It's not often that an improv trio revisits the pop music ideologies of the early '60s to make startlingly new music, but that's exactly what the trio on Trad Corrosion has attempted to do. There are 19 tunes on Trad Corrosion, all of them under three minutes and all of them recorded in a midrange in a Berlin studio to take advantage of the notion of a one-speaker transistor radio -- the transmission element of a simpler time. In their brevity, chances are taken in these tunes that would never be attempted otherwise. For starters, there's Phil Haynes' "Etude," which is divvied up into four parts, spread throughout the album and out of order. Different instrumentation is used on each segment. Then there is the rock & roll side of "Flying in a Nutshell," where Haynes' drums and Andreas Willers' guitar duel to the death in the space of two and a half minutes. Finally, Gebhard Ullmann moves through a startling array of tones and tapestries on bass clarinet on both the "Etude" pieces and his own "Gospel," rooted deeply in the blues of Sunday morning; hung over and repentant, the churchgoer vows his undying devotion -- at least until next Saturday night -- to the god of his choosing. The trio interplay here happens only intermittently, as the album focuses more on duets and solo pieces, but it's of no consequence -- each pairing or threesome is infused with a reckless spirit of invention, both tonal and harmonic. Trad Corrosion may not look as deeply as its title suggests at corroding tradition, but does reveal how corroded it is, just enough for a music like this to be considered almost palatable by mainstream jazz sources.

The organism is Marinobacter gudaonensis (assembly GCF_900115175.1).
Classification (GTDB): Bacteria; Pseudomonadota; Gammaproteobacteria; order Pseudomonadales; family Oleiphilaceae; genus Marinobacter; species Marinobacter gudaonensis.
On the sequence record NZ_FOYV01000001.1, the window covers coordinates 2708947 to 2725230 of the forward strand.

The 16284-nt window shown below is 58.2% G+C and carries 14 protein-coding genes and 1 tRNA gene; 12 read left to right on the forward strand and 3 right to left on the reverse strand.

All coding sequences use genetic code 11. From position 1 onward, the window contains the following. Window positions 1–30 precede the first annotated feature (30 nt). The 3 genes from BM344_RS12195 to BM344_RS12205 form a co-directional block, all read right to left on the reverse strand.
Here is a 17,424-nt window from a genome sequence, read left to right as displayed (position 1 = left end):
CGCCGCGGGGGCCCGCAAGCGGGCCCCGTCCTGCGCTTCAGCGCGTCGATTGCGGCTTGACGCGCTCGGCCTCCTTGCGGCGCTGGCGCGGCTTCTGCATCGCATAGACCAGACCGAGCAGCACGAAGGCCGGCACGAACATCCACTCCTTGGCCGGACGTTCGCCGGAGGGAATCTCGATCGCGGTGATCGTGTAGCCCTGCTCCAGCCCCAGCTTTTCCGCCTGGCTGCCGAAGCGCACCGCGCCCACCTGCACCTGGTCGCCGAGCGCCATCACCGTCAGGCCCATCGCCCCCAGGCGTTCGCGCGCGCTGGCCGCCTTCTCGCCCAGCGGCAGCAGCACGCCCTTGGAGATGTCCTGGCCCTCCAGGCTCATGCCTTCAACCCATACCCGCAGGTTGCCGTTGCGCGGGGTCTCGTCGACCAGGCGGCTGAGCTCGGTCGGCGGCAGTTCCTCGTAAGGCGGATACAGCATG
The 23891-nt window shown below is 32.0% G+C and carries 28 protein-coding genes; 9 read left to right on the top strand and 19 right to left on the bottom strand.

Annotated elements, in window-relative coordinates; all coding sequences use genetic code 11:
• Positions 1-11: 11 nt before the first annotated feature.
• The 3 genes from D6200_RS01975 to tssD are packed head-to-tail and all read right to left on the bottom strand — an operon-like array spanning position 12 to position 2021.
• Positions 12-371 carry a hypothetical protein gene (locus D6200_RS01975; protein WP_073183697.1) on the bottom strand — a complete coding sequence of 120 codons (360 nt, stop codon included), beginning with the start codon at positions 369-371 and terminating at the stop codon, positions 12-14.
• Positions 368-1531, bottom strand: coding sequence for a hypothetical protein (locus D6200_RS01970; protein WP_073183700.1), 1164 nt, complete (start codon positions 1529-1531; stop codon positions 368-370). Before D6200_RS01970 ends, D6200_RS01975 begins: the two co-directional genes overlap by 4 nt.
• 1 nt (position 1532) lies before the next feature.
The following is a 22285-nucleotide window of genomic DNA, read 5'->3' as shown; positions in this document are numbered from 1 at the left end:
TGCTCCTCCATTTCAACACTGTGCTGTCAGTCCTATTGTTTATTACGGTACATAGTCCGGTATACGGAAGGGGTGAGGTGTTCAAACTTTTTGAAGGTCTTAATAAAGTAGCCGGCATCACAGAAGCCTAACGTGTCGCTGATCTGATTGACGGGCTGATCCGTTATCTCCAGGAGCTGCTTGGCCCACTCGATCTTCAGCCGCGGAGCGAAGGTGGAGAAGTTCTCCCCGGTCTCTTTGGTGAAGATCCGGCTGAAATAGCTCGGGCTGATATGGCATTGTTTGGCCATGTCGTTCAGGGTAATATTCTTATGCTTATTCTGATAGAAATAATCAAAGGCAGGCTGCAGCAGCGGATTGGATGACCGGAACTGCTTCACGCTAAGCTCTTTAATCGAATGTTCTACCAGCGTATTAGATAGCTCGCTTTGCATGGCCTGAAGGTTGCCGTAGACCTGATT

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AllMusic Review by Thom Jurek